“I will always work in Scotland,” she says. “I love him because he’s so at home and I know everyone. It’s great because you walk on set and there’s a lot of the crew that’s been a part of your life over the years — our lighting guy Stuart was with me on Monarch of the Glen.”

Glasgow times:

During her career, Steele has variously turned her hand to roles such as Highland housekeeper, paranormal investigator, veterinarian, and doctor. Granite Harbor allowed her to tick Police Detective off her acting list. “I think that’s why I wanted to do this,” she muses. I thought, ‘I’ve never played a detective before. It will be cold.'”

However, as a rule, crime dramas are not her bag. “I wouldn’t say I’m not a fan — it’s just not my thing,” Steele says. “My brain doesn’t work that way. There were also points in that script where I was like, ‘Okay, wait. What is happening?’ I don’t tend to watch a lot of crime dramas.”

But she has dipped her toe in the genre over the years. “I don’t read much crime, but I did a Peter James play. I love Denise Meena and I love the Garnethill book series. I remember calling her up and saying, ‘If this is for TV, I want to play the lead.’”

“I may be a little old now because it was written so long ago, but I know Dennis has been trying to make this happen for years. It would be great to see him on screen.”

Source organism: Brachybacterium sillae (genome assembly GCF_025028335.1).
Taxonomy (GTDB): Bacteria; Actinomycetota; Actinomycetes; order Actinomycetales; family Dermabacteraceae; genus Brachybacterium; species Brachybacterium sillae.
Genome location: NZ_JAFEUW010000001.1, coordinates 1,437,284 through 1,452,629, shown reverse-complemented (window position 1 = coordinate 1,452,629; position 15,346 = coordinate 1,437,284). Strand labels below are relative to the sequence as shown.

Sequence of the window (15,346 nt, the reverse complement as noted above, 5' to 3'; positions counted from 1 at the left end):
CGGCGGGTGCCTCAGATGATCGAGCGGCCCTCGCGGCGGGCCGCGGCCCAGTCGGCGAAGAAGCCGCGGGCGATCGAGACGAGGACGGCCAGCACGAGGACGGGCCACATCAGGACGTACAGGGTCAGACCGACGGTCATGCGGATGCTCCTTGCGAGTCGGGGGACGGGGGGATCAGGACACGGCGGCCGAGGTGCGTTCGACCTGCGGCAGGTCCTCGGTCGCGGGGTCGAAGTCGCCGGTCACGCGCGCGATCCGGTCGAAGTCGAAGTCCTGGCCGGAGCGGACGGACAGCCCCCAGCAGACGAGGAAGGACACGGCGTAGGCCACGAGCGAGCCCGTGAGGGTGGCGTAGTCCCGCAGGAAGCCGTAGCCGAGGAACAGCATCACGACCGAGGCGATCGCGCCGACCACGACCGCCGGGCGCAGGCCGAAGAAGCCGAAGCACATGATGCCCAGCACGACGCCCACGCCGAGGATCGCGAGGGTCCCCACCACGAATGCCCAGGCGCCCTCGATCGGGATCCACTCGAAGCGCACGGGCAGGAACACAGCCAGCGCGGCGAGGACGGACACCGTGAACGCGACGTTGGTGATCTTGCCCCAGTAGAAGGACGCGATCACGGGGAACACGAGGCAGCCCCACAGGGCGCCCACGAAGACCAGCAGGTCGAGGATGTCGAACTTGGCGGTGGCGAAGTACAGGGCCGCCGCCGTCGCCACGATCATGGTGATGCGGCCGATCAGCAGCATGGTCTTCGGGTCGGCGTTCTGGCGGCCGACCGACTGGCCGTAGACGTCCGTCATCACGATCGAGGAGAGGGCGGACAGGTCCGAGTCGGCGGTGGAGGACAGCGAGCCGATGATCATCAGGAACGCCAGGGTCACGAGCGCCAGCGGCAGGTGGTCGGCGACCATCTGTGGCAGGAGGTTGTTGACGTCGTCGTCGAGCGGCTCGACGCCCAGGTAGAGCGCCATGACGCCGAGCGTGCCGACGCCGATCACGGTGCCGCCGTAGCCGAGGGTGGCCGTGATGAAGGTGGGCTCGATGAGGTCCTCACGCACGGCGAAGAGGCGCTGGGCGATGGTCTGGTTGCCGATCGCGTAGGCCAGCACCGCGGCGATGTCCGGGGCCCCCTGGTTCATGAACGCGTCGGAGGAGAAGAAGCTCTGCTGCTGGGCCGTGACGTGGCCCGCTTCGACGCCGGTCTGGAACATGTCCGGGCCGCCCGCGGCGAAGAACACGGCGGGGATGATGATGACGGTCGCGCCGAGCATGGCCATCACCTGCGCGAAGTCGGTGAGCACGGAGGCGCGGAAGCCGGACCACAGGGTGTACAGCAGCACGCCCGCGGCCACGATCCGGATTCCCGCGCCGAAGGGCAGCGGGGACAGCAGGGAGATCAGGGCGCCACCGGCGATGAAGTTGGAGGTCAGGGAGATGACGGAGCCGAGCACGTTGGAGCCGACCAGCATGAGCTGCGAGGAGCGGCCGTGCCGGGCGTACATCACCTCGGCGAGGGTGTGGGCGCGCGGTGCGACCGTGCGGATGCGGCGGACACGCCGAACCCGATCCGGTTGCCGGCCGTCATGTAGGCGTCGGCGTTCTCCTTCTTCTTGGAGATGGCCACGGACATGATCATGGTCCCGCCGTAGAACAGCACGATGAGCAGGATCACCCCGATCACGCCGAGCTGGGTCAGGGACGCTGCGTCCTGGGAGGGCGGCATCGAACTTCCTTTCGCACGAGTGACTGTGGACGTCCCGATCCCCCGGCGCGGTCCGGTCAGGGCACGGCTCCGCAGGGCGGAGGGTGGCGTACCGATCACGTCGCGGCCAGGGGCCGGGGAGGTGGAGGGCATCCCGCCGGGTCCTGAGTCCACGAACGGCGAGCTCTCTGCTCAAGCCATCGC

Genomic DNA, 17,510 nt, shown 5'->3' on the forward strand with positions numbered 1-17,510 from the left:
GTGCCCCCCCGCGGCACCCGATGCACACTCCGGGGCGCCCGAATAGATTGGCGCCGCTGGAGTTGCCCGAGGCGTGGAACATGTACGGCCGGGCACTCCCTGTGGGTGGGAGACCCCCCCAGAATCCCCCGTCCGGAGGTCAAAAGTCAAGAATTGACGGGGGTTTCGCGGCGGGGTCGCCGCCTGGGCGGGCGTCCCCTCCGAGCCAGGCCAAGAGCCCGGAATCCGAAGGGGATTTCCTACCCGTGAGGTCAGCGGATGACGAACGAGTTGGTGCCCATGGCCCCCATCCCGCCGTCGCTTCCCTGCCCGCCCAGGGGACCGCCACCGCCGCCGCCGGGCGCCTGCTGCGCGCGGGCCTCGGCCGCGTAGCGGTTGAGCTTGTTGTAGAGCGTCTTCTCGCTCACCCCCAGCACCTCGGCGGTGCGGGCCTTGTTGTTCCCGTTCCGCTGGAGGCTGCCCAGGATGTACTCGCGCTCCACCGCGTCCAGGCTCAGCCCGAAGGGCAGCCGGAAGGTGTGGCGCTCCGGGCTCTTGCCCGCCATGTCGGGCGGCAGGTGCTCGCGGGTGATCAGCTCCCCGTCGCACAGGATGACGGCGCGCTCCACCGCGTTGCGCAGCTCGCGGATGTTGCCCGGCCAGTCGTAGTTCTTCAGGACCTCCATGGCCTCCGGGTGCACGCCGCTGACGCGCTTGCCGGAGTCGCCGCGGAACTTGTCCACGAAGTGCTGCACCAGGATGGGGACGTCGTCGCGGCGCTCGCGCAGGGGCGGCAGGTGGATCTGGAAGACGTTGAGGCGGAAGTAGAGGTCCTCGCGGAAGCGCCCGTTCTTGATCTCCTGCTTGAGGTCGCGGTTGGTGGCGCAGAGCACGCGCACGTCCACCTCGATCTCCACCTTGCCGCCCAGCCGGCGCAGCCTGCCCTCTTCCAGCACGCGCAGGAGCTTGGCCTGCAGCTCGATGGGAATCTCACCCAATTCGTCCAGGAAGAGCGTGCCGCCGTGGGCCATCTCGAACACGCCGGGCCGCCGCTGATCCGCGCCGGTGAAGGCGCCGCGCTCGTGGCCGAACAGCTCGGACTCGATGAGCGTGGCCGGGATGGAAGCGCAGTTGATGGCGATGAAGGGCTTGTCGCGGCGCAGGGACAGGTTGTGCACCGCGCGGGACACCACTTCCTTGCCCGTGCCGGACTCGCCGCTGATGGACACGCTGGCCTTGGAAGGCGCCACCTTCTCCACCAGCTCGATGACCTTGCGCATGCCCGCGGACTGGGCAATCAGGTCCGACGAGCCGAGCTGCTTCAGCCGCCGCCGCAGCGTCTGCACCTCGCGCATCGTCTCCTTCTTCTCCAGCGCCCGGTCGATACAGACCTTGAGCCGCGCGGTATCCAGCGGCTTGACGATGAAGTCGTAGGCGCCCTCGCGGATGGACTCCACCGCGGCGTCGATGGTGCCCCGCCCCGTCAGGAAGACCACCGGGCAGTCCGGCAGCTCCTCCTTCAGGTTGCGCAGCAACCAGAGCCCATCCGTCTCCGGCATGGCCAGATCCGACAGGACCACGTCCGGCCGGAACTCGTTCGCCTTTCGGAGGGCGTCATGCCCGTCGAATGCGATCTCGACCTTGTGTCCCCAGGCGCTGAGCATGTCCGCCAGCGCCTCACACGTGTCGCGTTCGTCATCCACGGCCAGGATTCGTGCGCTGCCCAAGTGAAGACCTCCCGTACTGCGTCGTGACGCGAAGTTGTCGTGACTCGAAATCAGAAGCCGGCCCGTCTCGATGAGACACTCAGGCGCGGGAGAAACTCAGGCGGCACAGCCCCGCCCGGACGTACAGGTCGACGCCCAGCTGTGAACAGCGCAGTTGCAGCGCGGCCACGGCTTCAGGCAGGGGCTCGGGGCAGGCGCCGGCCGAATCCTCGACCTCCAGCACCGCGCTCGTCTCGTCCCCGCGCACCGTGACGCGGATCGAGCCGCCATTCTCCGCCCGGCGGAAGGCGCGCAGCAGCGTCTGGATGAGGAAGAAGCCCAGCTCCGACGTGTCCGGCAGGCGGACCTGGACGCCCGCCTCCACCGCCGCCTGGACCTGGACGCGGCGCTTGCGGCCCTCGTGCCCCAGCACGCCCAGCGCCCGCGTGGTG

“I loved watching Rebus when Ken Stott was doing it. I had a role in Case History, which I loved. So when I say I’m not interested in it, maybe I’m a little more involved than I think?”

What makes Steele tick? Here we dig into her life and love. Buckle up…

Books that changed her life

In a 2006 interview with The Herald Magazine, Steele listed Armistead Maupin, David Nicholls, and Zadie Smith as among her favorite authors. “I still have all those books on my bookshelf and can’t wait for my daughter to read them,” she says fondly.

“I read a lot. I have a book collection and I do my reading too. One of my latest favorites is Maggie O’Farrell’s Hamnet. I’m in a real Maggie O’Farrell race right now — I just finished another one of her books yesterday.

“I love writing it. Hamnet has stayed with me. I think about it most days. I found it touching how it portrayed grief. The Royal Shakespeare Company will be doing it next year in Stratford-upon-Avon. I’m excited to see how they bring it to the stage.”

“I also loved The Goldfinch by Donna Tartt. I recently joined John Boyne. I could talk about the books forever. My daughter is reading Judy Blume right now. I bought her Are You There God? It’s me, Margaret, and I read it in a day.”

Overcoming adversity

“I personally don’t have a motto or philosophy,” Steele says. “But the thing that constantly rings in my ear is something my mom says and that is ‘what is yours will not pass by you’.”